Wednesday, December 07, 2005

Rollin' Rollin' Rollin'

For those of you not keeping up, the past few weeks has been spent working on the “new” and stupendous “Pocket Doors”. I put Pocket Doors in quotations because they are not really pocket doors, but at this point I’m not going to quibble over details. I got the doors, they’re spectacular, and that’s that. You can go back if you want and read the harrowing tale of their discovery. There is a fair young maiden involved, some deception, and a triumphant ending. A bunch of Hollywood so and sos are vying for the movie rights as I write.

Anywho, I’m generally pleased with the way they are coming out. Today, if luck holds, I will be hanging the doors. There are 7 pieces of hardware needed to hang the doors properly. There are 2 rollers per door, one guide per door, and a wooden tack in the wall that the rollers roll on. The guide is screwed to the floor and there is a groove on the bottom of the door that moves along the guide. It just keeps the door from swinging back and forth and banging in to the trim.

When I opened up the wall and discovered the pockets with no doors I only found a half of one roller and only one guide. With the exception of some small wooden stops the tracks in the wall were complete and in good shape from what I could tell. I’ll know for sure once I hang the doors (fingers crossed). The missing stops are simple wooden blocks and should be easy to duplicate. On the half of roller I had was the name “Ives”. The hunt was now on for the missing pieces.



I checked Ebay religiously but also contacted any other site I could find that dealt in antique hardware. Years went by with no luck. It is very odd that I could find literally dozens of locksets and pulls for pocket doors on-line, but there were fewer doors, and the rollers and tracks were almost non-existent. Do a bunch of people remove pocket door locksets and just throw the doors and tracks away? It is very perplexing!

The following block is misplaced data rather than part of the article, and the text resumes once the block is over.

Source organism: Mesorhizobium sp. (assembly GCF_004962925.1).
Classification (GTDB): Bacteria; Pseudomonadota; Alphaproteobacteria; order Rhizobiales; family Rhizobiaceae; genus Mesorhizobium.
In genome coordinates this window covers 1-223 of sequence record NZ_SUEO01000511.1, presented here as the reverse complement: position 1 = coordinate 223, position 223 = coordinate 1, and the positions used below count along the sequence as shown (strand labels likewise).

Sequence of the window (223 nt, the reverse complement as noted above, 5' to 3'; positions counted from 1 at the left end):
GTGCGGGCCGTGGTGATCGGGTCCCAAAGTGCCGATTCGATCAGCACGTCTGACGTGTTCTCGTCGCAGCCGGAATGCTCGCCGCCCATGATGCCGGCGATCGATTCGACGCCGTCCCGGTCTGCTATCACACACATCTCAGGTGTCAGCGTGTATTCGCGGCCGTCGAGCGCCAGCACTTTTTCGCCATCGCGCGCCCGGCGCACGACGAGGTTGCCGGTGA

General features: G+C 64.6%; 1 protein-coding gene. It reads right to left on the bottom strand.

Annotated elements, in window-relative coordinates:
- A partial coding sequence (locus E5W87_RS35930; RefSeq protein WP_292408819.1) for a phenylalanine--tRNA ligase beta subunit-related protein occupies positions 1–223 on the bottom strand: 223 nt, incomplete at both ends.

Finally, after more than 2 years of searching a set of 4 Ives rollers came up for auction on Ebay. I sprang in to action and bid an absurdly high amount of money on the rollers. I was determined to win the auction at any cost, well, almost any cost. I’m not made of money. Regardless, I bid high. In the end, after many sleepless nights, I was the only bidder and I got them for about $50.00. At the time I didn’t notice it but there was a 5th piece in the auction. It was one of the guides. My missing guide. How odd, I got exactly what I needed.



When the rollers arrived I found an 1888 patent date on the bottom. They were an exact match to the half roller I had. They were in good shape but needed a cleaning and they were missing two of the adjusting screws. Fortunately the powerful machine screw guilds on the 19th Century imposed thread standards and it was easy to get two new screws at the hardware store. Now it’s just a matter of slapping them on the doors and hanging the doors. It’s all so exciting. For the firs time since 1926 my parlor will have a proper set of pocket doors.

2 comments:

Kristin said...

It is so exciting! Hey, I'd go see that movie! What serendipity. :)

Chris Shortall said...

it's probably been a while for you, but I'm in the same situation with your pocket doors... i have a wooden track in the wall, no doors, and parts of the top rollers, but they are a different manufacturer than Yves. how easy would it be to use the existing track and install the yves rollers?

please email me with advice.